THE opening of restorative justice centres in four pilot project communities, where the initiative was started three years ago, will highlight activities marking Restorative Justice Week, January 29 to February 4.
Minister of Justice, Senator Mark Golding, said the centres will be opened at Tower Hill, Kingston; Spanish Town, St. Catherine; May Pen, Clarendon; and Granville, St. James. These communities were selected for the pilot phase, when the initiative was launched in 2009.
Senator Golding was speaking at the Manchester Lay Magistrates Association’s half-yearly meeting, at the Golf View Hotel, Mandeville, on Thursday.
Permanent Secretary in the Justice Ministry, Robert Rainford, advised the meeting of plans to expand the programme into other communities and to, correspondingly open other centres. He said, however, that the details were still being developed.
Activities for Restorative Justice Week are being held under the theme: ‘One People, One Spirit, One Justice’, and will coincide with the year-long calendar of events marking Jamaica’s 50th Independence anniversary.
Scheduled events include: a church service; essay and poster competitions; exhibitions at the Jamaica Library Service and Supreme Court; and a justice run between Stony Gut, St. Thomas, and Spanish Town, St. Catherine, the route traversed by National Hero Paul Bogle in 1865.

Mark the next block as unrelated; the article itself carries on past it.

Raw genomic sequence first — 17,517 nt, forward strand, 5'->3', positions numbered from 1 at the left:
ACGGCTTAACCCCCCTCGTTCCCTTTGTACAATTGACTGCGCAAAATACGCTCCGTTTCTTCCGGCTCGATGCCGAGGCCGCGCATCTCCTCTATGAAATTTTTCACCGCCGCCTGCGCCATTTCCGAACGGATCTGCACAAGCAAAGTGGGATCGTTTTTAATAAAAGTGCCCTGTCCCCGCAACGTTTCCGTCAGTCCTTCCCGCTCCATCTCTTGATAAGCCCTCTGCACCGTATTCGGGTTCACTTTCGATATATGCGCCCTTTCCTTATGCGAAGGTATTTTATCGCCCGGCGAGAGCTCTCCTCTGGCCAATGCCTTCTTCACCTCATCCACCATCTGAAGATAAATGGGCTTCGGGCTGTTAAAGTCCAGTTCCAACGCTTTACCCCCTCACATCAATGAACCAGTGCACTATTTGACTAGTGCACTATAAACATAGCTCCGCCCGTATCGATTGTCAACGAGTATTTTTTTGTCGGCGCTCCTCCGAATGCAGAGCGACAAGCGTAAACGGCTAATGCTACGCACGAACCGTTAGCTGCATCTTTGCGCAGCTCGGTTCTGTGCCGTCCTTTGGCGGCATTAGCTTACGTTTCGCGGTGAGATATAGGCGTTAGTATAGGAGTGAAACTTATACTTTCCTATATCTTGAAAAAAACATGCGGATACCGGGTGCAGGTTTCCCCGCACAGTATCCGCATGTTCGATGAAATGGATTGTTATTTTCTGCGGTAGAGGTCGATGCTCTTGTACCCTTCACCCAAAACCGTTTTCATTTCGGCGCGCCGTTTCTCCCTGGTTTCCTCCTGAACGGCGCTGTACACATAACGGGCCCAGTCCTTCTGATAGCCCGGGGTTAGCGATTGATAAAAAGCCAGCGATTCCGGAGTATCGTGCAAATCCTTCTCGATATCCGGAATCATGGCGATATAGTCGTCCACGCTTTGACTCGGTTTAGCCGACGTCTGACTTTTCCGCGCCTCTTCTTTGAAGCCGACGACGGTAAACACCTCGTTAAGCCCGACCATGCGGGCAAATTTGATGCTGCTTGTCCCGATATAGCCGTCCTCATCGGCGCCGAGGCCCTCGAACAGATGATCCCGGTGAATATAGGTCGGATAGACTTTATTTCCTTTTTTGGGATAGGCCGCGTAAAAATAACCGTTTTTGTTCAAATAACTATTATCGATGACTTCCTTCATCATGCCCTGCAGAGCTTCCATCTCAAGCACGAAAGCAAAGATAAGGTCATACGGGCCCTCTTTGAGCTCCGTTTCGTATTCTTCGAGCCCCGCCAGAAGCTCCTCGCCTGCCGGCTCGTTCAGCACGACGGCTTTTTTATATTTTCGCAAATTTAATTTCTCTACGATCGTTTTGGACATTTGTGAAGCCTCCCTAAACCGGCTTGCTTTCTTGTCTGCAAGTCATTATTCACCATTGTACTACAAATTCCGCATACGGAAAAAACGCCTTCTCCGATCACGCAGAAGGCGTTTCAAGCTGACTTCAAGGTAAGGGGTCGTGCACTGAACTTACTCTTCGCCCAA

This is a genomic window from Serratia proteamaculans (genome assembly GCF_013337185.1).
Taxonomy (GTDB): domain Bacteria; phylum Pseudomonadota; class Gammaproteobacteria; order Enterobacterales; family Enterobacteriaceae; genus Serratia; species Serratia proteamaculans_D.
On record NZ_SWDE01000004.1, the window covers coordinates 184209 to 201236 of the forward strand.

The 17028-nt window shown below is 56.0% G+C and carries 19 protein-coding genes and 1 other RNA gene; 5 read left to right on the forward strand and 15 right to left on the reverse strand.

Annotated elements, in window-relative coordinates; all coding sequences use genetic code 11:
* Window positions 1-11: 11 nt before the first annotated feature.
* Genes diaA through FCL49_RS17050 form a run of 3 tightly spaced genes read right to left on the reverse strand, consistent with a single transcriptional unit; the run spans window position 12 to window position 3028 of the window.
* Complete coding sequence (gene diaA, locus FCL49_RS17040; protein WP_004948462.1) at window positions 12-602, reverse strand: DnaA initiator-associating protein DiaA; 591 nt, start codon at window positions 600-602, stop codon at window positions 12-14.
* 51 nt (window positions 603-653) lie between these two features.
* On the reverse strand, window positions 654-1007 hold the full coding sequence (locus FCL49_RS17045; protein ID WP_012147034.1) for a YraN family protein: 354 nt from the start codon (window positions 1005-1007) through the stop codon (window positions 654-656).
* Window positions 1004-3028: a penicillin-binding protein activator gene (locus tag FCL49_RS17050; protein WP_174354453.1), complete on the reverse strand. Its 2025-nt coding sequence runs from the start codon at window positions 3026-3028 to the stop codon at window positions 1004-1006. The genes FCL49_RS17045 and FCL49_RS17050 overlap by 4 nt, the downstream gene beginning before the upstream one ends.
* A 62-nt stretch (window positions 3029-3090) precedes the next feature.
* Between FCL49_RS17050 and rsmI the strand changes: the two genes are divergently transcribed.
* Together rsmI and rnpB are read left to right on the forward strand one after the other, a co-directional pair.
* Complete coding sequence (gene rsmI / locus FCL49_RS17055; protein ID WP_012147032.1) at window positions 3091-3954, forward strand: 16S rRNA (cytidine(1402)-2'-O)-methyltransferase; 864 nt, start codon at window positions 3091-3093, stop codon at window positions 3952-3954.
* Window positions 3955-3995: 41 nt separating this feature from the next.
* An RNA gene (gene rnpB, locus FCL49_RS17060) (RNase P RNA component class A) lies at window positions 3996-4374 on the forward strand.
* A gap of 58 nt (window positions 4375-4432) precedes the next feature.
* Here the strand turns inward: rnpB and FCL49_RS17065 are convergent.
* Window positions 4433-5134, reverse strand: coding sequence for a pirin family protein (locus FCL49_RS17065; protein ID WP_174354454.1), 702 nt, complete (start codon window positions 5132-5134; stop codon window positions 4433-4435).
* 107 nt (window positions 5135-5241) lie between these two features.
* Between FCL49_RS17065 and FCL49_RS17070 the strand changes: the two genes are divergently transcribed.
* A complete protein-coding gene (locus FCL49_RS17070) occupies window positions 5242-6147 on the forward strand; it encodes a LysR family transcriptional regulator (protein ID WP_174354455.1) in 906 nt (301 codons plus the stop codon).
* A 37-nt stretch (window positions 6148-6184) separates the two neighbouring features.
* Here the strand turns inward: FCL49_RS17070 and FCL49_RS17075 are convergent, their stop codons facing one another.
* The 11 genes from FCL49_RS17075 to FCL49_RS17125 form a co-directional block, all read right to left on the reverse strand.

The week will also feature a public lecture and fairs at Emancipation Park, Kingston, and the Montego Bay Civic Centre. It will conclude on February 4, with a gala concert at Emancipation Park.
Golding said Restorative Justice Week is intended to heighten public awareness and understanding of the roles and functions of the Justice Ministry; showcase its progress over the last 50 years; increase public awareness of restorative justice practices and processes; sensitise the public to Jamaica’s justice system, past, present and the future; and provide citizens with information about their rights, responsibilities and available justice services.
The concept is aimed at facilitating dialogue between parties impacted by the offences committed, in order to assist them in resolving the issues arising and, in the process, minimise the possibility of negative implications in the future.